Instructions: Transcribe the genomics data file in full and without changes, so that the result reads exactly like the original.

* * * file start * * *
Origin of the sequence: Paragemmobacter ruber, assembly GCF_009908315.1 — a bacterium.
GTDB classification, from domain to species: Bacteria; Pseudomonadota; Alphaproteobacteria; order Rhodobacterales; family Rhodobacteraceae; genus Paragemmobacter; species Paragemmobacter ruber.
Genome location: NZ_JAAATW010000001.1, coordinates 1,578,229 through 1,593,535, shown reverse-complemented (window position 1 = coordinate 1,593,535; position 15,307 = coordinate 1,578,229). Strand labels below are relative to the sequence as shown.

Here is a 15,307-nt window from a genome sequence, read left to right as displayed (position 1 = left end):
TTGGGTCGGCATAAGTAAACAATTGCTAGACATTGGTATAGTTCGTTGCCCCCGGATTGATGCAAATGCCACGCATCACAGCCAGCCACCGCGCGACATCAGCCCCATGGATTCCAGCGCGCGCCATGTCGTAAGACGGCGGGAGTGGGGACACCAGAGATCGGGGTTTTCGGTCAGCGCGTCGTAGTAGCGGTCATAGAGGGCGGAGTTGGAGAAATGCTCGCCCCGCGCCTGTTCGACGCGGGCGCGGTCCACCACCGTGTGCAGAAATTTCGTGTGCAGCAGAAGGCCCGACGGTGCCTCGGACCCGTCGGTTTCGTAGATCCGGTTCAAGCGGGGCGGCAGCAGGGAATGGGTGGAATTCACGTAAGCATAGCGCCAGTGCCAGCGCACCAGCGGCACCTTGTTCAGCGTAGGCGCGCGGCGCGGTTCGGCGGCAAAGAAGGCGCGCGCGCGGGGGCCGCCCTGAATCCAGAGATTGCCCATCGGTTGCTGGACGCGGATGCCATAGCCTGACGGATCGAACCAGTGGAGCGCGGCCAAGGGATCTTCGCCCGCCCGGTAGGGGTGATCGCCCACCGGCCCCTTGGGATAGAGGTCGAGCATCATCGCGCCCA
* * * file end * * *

Origin of the sequence: Paragemmobacter ruber, assembly GCF_009908315.1 — a bacterium.
GTDB classification, from domain to species: Bacteria; Pseudomonadota; Alphaproteobacteria; order Rhodobacterales; family Rhodobacteraceae; genus Paragemmobacter; species Paragemmobacter ruber.
Genome location: NZ_JAAATW010000001.1, coordinates 1,578,229 through 1,593,535, shown reverse-complemented (window position 1 = coordinate 1,593,535; position 15,307 = coordinate 1,578,229). Strand labels below are relative to the sequence as shown.

Here is a 15,307-nt window from a genome sequence, read left to right as displayed (position 1 = left end):
TTGGGTCGGCATAAGTAAACAATTGCTAGACATTGGTATAGTTCGTTGCCCCCGGATTGATGCAAATGCCACGCATCACAGCCAGCCACCGCGCGACATCAGCCCCATGGATTCCAGCGCGCGCCATGTCGTAAGACGGCGGGAGTGGGGACACCAGAGATCGGGGTTTTCGGTCAGCGCGTCGTAGTAGCGGTCATAGAGGGCGGAGTTGGAGAAATGCTCGCCCCGCGCCTGTTCGACGCGGGCGCGGTCCACCACCGTGTGCAGAAATTTCGTGTGCAGCAGAAGGCCCGACGGTGCCTCGGACCCGTCGGTTTCGTAGATCCGGTTCAAGCGGGGCGGCAGCAGGGAATGGGTGGAATTCACGTAAGCATAGCGCCAGTGCCAGCGCACCAGCGGCACCTTGTTCAGCGTAGGCGCGCGGCGCGGTTCGGCGGCAAAGAAGGCGCGCGCGCGGGGGCCGCCCTGAATCCAGAGATTGCCCATCGGTTGCTGGACGCGGATGCCATAGCCTGACGGATCGAACCAGTGGAGCGCGGCCAAGGGATCTTCGCCCGCCCGGTAGGGGTGATCGCCCACCGGCCCCTTGGGATAGAGGTCGAGCATCATCGCGCCCA